Published on May 5th, 2015 | from CAMH
Mental Illness and ‘Community’: Oft used, seldom defined, and poorly understood
By Dr. Sean Kidd, Head of the Psychology Service of CAMH’s Schizophrenia Services and Assistant Professor with the University of Toronto Department of Psychiatry
The term “community” is a central concept in mental health reform and recovery conversations. These ideas are repeatedly referenced in documents such as the World Health Organization Mental Health Action Plan and the Canadian Mental Health Strategy. Clinicians routinely reference clients “getting back into the community”, and people affected by mental illness will often discuss being involved in a range of communities as key to the process of recovery.
Most will agree that community and one’s involvement therein is important. But what does this mean exactly? Are different stakeholders talking about the same thing when they use this word? If this idea of community is shaping how policies and services are developed, then understanding its meanings, implications, and the experiences tied to it is pretty important. Surprisingly, it is rarely defined, discussed in any depth, or otherwise unpacked. This is worrisome. When aspirational and abstract notions of community and what it can provide have driven policy and practice in the past, there have been disastrous results – such as the massive surge of homelessness that attended the first wave of de-institutionalization in the last century.
These were the issues that led us to initiate a research project, with funding from the Ontario Mental Health Foundation and the W. Garfield Weston Foundation, that has intensively examined community participation.
The study involved in-depth interviews over the course of a year with a diverse group of individuals with psychosis who are living in downtown Toronto. We had lengthy conversations about all aspects of community, toured neighbourhoods, and mapped out activities. We went on to interview nearly 100 brokers of community spaces in these neighbourhoods about community participation in relation to mental illness. These were librarians, coffee shop clerks, police officers, spiritual leaders and business owners. We learned some interesting things in these conversations. Community participation is important to the recovery process. But it is also complicated.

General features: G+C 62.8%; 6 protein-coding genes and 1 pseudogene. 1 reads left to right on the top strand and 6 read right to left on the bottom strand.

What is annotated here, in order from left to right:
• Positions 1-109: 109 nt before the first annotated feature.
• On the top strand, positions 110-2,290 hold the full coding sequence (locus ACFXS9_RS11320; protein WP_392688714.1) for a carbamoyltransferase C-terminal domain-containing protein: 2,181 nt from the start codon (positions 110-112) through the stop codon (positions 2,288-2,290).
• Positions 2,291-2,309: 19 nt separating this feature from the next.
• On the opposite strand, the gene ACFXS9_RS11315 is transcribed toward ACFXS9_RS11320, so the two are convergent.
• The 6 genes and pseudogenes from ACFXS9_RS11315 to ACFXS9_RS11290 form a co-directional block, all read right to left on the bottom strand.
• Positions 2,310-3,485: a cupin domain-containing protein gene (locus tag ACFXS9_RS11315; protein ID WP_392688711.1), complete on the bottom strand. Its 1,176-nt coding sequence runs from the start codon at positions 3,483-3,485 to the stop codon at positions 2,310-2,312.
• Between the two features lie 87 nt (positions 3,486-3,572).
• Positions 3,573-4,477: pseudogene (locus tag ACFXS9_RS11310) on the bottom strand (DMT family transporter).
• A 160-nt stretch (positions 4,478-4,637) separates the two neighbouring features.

Many spoke about the stress and challenges in trying to access places they frequented prior to illness,poverty, unemployment, stigmatization and discrimination) – spaces where they felt that they belonged. One man spoke about the cost of occasionally going to a comfortable, mid-range restaurant where he could have a decent meal and a beer: “My workers don’t want to see me go there… they think it’s too much money for me to spend at one place. They want my money to last for the month. If I eat out, it won’t last… I have to go hungry for two weeks”.
Community contexts that revolved around mental health services and poverty were much easier to access, and brought a certain kind of belonging. However, for many, accessing such spaces involved a compromise that felt like a relinquishing of aspects of self. “I’d rather keep my distance [from spaces associated with mental illness] because if I’m in a group of people where everyone has schizophrenia, it’s like a reminder of the past – I get there thinking like I’m stuck in the corner.”